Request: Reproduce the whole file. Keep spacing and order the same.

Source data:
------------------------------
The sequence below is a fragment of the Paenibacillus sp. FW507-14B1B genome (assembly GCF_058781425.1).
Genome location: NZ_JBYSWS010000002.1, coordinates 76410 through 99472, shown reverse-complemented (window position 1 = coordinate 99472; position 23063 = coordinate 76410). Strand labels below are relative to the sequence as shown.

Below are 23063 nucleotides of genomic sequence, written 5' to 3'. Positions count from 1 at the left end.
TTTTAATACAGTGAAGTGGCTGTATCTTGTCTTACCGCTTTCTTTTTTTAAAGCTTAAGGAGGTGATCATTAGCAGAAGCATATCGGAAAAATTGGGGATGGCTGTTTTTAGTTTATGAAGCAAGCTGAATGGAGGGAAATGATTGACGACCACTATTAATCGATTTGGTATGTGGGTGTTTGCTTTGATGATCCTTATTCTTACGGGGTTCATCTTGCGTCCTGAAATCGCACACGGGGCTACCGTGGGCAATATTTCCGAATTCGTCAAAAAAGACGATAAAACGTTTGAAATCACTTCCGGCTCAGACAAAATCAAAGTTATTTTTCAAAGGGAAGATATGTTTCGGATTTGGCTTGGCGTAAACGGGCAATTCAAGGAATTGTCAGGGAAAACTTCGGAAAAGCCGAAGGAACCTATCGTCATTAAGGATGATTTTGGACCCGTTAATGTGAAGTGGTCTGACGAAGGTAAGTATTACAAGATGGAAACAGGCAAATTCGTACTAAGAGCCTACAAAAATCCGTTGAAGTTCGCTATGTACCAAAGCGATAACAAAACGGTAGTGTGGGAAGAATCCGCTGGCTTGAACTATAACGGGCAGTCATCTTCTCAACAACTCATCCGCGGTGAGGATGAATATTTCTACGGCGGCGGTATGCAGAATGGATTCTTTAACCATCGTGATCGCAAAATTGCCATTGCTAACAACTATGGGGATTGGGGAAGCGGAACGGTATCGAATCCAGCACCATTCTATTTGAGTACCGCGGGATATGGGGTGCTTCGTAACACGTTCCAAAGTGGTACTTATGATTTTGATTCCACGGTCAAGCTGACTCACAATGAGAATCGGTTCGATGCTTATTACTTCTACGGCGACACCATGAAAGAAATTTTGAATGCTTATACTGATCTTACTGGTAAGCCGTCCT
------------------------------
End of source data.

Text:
The sequence below is a fragment of the Paenibacillus sp. FW507-14B1B genome (assembly GCF_058781425.1).
Genome location: NZ_JBYSWS010000002.1, coordinates 76410 through 99472, shown reverse-complemented (window position 1 = coordinate 99472; position 23063 = coordinate 76410). Strand labels below are relative to the sequence as shown.

Below are 23063 nucleotides of genomic sequence, written 5' to 3'. Positions count from 1 at the left end.
TTTTAATACAGTGAAGTGGCTGTATCTTGTCTTACCGCTTTCTTTTTTTAAAGCTTAAGGAGGTGATCATTAGCAGAAGCATATCGGAAAAATTGGGGATGGCTGTTTTTAGTTTATGAAGCAAGCTGAATGGAGGGAAATGATTGACGACCACTATTAATCGATTTGGTATGTGGGTGTTTGCTTTGATGATCCTTATTCTTACGGGGTTCATCTTGCGTCCTGAAATCGCACACGGGGCTACCGTGGGCAATATTTCCGAATTCGTCAAAAAAGACGATAAAACGTTTGAAATCACTTCCGGCTCAGACAAAATCAAAGTTATTTTTCAAAGGGAAGATATGTTTCGGATTTGGCTTGGCGTAAACGGGCAATTCAAGGAATTGTCAGGGAAAACTTCGGAAAAGCCGAAGGAACCTATCGTCATTAAGGATGATTTTGGACCCGTTAATGTGAAGTGGTCTGACGAAGGTAAGTATTACAAGATGGAAACAGGCAAATTCGTACTAAGAGCCTACAAAAATCCGTTGAAGTTCGCTATGTACCAAAGCGATAACAAAACGGTAGTGTGGGAAGAATCCGCTGGCTTGAACTATAACGGGCAGTCATCTTCTCAACAACTCATCCGCGGTGAGGATGAATATTTCTACGGCGGCGGTATGCAGAATGGATTCTTTAACCATCGTGATCGCAAAATTGCCATTGCTAACAACTATGGGGATTGGGGAAGCGGAACGGTATCGAATCCAGCACCATTCTATTTGAGTACCGCGGGATATGGGGTGCTTCGTAACACGTTCCAAAGTGGTACTTATGATTTTGATTCCACGGTCAAGCTGACTCACAATGAGAATCGGTTCGATGCTTATTACTTCTACGGCGACACCATGAAAGAAATTTTGAATGCTTATACTGATCTTACTGGTAAGCCGTCCT